August 16, 2012
Tramp Art: Fascinating Folk Art Fashioned From Cigar Box Wood
Tramp art. Colonial Williamsburg’s newest museum exhibition title conjures up images of hoboes whittling and carving wood into small decorative items as they traveled the country. “Tramp Art” opens Saturday, Sept. 29 in Colonial Williamsburg’s Abby Aldrich Rockefeller Folk Art Museum, 326 West Francis St., Williamsburg.
For many years, the prevailing wisdom was that tramps were the ones who created the folk art made from carved cigar box wood. Although hoboes and itinerants did make some pieces, the majority were made by men residing at home. Most tramp art pieces are too fragile and intricate to have been made while traveling and many required more wood than would have been practical to transport.
“Whether made by a tramp or a man with leisure time, these objects continue to hold appeal for many people,” said Tara Chicirda, Colonial Williamsburg’s curator of furniture. “The character of each piece reflects the maker — often unidentified — who is remembered and admired today through the items he created.”
Notch or chip carving required few tools and little training. In the most common form of tramp art, notches were carved into the edges of cigar box wood, usually with a penknife, and the carved wood was then stacked and fastened with small nails or glue to create detailed three-dimensional designs. Men with spare time created layered objects that decorated homes of family and friends — a style that complemented the Victorian décor found in many late 19th-century homes.
“Tramp Art” opens Sept. 29 in the Peebles Gallery of the Abby Aldrich Rockefeller Folk Art Museum and will be on view through Sept. 7, 2014. Admission is by Colonial Williamsburg Revolutionary City admission ticket, Museum ticket or Good Neighbor Card.
The Art Museums of Colonial Williamsburg include the Abby Aldrich Rockefeller Folk Art Museum and the DeWitt Wallace Decorative Arts Museum. The Abby Aldrich Rockefeller Folk Art Museum is home to the nation’s premier collection of American folk art, with more than 5,000 folk art objects made during the 18th, 19th and 20th centuries. The DeWitt Wallace Decorative Arts Museum exhibits the best in British and American decorative arts from 1670–1830.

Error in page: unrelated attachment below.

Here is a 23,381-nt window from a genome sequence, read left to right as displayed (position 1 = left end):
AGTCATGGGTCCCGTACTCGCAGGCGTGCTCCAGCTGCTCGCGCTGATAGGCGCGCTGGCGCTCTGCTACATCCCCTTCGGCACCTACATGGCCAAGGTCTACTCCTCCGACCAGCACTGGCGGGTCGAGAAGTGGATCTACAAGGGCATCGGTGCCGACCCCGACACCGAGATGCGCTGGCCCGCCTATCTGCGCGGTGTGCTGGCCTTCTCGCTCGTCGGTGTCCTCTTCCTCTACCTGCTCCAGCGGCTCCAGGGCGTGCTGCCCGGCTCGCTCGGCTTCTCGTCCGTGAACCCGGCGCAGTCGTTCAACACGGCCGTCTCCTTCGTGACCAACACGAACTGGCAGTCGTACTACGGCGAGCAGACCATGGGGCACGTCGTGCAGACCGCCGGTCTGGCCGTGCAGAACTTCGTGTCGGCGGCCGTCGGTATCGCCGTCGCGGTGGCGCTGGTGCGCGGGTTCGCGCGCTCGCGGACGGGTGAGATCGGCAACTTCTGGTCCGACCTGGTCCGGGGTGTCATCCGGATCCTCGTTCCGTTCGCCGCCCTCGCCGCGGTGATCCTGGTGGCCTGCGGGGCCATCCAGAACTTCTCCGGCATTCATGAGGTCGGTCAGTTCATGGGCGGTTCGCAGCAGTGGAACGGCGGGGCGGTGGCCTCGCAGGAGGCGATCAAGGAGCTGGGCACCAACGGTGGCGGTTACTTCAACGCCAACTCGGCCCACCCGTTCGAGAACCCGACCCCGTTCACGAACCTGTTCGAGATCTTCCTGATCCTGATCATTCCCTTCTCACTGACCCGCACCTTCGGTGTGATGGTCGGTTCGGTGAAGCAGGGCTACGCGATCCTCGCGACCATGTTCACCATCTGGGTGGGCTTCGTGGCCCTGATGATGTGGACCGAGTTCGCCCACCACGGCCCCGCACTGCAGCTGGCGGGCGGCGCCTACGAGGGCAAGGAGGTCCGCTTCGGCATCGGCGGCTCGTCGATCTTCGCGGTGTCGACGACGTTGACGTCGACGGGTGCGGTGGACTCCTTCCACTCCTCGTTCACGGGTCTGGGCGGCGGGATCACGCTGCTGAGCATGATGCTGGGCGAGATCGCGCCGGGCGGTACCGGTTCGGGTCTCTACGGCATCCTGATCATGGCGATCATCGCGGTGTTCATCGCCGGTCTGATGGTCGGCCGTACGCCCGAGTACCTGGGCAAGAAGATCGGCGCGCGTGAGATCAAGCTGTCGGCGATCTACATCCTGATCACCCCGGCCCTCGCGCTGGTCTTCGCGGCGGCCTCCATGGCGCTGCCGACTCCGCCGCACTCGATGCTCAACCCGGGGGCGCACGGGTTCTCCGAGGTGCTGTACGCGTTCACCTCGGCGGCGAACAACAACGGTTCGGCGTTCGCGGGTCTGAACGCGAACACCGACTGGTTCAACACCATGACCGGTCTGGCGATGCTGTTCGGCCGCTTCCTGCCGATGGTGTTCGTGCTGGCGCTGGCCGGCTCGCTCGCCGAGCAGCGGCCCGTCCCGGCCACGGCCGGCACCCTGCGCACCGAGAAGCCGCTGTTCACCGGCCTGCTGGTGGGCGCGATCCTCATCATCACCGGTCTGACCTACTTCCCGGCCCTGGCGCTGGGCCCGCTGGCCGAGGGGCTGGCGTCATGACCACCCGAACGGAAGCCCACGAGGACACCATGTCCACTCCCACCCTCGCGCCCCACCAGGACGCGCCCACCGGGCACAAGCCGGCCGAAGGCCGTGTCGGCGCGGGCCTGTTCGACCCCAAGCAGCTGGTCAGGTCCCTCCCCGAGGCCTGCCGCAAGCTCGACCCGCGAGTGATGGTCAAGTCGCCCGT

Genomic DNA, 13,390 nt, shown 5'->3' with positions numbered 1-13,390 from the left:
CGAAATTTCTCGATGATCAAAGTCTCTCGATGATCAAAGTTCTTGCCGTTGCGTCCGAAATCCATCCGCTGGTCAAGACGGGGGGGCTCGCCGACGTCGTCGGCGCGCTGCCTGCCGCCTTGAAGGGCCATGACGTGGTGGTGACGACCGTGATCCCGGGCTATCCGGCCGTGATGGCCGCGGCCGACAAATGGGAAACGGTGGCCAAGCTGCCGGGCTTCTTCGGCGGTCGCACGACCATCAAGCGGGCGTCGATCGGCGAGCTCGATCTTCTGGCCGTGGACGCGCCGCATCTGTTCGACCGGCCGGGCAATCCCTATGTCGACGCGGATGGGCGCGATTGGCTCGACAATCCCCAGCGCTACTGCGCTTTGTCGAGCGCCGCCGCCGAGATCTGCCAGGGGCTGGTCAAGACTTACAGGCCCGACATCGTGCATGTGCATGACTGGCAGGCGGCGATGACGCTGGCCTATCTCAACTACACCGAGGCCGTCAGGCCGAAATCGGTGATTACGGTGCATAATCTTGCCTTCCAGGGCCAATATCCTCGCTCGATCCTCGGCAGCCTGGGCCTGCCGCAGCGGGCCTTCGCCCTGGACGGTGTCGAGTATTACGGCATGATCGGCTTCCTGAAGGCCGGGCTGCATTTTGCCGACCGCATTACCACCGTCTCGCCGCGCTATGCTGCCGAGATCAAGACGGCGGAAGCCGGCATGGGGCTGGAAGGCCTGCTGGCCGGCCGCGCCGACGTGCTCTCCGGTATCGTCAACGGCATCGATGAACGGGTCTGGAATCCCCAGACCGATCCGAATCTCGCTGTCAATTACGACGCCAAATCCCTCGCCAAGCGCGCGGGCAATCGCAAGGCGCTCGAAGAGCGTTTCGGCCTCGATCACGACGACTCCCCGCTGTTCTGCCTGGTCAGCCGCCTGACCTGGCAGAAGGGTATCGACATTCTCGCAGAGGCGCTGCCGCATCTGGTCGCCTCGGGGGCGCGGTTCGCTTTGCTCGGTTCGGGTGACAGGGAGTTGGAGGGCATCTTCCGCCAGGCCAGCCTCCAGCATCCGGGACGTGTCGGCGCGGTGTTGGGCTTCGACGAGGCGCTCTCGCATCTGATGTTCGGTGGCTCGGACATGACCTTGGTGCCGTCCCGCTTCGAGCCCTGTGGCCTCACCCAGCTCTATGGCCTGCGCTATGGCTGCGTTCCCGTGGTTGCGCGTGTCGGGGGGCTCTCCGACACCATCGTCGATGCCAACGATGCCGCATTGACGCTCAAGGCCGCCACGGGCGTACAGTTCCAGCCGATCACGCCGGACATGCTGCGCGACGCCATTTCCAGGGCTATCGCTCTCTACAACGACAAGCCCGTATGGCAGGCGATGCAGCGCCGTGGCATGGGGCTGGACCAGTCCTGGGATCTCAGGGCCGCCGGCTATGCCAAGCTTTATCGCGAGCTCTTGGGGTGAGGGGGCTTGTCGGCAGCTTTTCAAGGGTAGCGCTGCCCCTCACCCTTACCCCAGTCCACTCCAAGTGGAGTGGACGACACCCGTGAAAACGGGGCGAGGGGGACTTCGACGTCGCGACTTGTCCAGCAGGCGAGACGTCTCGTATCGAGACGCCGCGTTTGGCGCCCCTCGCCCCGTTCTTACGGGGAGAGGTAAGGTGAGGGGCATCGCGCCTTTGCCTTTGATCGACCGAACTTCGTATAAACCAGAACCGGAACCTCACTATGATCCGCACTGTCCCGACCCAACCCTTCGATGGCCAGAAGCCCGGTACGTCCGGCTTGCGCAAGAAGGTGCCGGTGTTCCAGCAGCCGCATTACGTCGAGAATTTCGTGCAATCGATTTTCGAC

The Art Museums of Colonial Williamsburg are located at the intersection of Francis and South Henry Streets in Williamsburg, Va., and are entered through the Public Hospital of 1773. The Art Museums of Colonial Williamsburg are open daily, and hours vary seasonally. For museum program information, go online to http://www.colonialwilliamsburg.com/do/art-museums or telephone (757) 220-7724.
The Colonial Williamsburg Foundation is the not-for-profit educational and cultural organization that preserves and operates the restored 18th-century Revolutionary capital of Virginia as a town-sized living history museum, telling the inspirational stories of our nation’s founding men and women. Williamsburg is located in Virginia’s Tidewater region, 20 minutes from Newport News, within an hour’s drive of Richmond and Norfolk, and 150 miles south of Washington, D.C., off Interstate 64. For more information about Colonial Williamsburg, call 1-800-HISTORY or visit Colonial Williamsburg’s website at www.history.org.